The end came for the Nombre de Dios stone church in 1728, at the hands of Col. James Palmer, another British raider who attacked St. Augustine with a force of Yamasee and English soldiers, and ravaged the church and settlement at Nombre de Dios before retreating.
After the Palmer raid, the governor of St. Augustine commanded that the Church and buildings at Nombre de Dios be dismantled.
Life at the Mission
The people who lived at the village of Nombre de Dios were in closer contact with Europeans than any other Native American group in all of Florida. The Timucuans of St. Augustine were not only the first to confront and resist Spanish arrival, but they were also the first to confront and suffer from European diseases on a continuous scale. The first decade of coexistence (1565-1575) undoubtedly reduced the Timucua population of the St. Augustine region dramatically, and this reduction was probably a major factor in the ability (and decision) of the Spaniards to relocate St. Augustine in 1572 from Anastasia Island to its present site on the mainland.
The generation of Timucuans born during the 1560’s reached adulthood in the 1580’s, which was when missionary efforts in St. Augustine realized their first successes. Success was aided by the cooperation of the Timucuan caciques (chiefs), who appear to have quickly recognized the advantages of Spanish alliance.
Doña Maria Melendez, a member of the Timucuan noble class, is an example. She was the Chieftainess (cacica) of the Timucuan town of Nombre de Dios during the late sixteenth and early seventeenth centuries. Doña Maria was a Christian, and her mother (who had been the ruling Chief of Nombre de Dios before her) was one of the very early Timucua converts to Christianity. Doña Maria married a Spanish soldier named Clemente de Vernal, and he lived with her and their children at Nombre de Dios. By 1606 she had become the ruler of the Timucuan tribes extending along the coast between St. Augustine and approximately Cumberland Island, Georgia , possibly through Spanish intervention.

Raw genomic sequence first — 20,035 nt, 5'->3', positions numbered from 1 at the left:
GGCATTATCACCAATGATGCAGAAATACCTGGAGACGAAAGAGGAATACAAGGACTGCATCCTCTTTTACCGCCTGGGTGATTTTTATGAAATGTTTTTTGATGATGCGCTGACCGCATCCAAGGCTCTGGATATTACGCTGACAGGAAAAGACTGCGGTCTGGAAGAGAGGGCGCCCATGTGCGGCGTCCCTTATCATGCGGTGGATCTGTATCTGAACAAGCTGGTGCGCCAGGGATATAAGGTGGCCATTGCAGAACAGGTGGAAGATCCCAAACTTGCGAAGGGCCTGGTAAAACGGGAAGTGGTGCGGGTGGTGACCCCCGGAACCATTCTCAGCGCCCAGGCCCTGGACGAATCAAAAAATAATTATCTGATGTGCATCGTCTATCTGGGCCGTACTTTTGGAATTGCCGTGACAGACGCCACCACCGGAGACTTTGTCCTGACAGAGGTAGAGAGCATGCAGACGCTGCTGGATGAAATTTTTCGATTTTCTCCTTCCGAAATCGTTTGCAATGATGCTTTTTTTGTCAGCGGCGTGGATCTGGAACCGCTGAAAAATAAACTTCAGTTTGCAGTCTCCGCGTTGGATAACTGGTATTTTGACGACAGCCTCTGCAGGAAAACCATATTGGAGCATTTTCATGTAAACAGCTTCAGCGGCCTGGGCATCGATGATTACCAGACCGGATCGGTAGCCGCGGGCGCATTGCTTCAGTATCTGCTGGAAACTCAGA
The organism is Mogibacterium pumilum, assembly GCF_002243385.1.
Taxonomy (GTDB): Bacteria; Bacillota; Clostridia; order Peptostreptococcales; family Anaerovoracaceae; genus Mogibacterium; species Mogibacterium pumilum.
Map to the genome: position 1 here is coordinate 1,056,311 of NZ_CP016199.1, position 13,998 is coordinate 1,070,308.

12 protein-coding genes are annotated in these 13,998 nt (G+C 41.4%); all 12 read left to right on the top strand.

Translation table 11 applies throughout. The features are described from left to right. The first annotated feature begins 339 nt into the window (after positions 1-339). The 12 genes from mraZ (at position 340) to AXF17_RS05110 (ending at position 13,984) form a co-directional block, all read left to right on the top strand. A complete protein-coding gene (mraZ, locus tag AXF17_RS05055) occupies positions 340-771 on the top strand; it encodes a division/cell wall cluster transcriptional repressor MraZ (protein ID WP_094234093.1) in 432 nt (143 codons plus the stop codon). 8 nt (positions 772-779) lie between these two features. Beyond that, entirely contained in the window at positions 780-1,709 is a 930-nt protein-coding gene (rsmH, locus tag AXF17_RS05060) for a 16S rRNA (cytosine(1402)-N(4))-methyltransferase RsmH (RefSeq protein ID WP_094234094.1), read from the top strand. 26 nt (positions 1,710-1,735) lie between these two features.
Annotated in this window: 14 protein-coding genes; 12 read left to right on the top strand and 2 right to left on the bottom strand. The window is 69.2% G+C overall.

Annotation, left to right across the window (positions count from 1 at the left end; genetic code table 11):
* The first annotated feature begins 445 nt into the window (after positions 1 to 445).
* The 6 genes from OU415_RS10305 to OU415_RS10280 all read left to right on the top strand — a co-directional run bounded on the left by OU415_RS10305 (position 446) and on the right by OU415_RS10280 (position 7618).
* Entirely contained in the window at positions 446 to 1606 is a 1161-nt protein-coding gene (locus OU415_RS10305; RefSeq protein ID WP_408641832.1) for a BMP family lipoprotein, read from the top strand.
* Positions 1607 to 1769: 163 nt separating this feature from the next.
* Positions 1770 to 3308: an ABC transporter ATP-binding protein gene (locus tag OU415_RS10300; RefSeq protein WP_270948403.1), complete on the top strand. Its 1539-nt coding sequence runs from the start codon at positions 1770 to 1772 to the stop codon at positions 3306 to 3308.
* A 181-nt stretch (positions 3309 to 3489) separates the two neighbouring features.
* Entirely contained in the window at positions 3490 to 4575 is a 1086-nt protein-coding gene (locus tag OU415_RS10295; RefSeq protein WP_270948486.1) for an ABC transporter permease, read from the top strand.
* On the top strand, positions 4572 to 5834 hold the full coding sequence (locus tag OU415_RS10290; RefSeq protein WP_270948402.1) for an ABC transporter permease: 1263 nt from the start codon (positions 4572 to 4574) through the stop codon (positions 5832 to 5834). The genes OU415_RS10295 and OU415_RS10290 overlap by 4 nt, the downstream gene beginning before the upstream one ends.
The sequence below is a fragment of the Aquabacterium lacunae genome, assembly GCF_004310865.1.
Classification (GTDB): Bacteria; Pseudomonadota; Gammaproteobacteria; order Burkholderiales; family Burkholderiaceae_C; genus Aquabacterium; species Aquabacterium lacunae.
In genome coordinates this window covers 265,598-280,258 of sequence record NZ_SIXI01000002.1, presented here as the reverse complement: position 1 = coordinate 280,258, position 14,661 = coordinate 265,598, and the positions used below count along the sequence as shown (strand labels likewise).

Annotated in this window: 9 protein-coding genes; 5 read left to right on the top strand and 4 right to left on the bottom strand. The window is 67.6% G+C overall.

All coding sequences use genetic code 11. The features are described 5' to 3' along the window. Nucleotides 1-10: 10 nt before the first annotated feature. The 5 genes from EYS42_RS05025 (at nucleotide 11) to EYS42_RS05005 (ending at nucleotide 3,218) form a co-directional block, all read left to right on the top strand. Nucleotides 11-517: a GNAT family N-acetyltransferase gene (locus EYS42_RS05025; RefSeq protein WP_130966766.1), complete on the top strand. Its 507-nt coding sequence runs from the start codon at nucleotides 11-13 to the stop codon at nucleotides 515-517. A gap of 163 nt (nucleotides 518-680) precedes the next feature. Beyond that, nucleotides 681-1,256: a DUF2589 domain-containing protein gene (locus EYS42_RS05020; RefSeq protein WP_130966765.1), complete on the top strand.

Spanish mission activity also began very early among the Guale people of the coastal region of Georgia, and this provoked increasing movement of the Guale into Florida. The arrival of this new American Indian group may have had even greater impacts on life at Nombre de Dios than the Spaniards did. The Timucua people around St. Augustine, whose traditional pottery is known to archaeologists as the St. Johns series, began to use the traditional San Marcos pottery of the Guale as well as their own St. Johns pottery during the 16th century. Before the mission period, they undoubtedly acquired it through coastal trade, and small amounts of Timucua St. Johns pottery are typically found in the Guale region as well.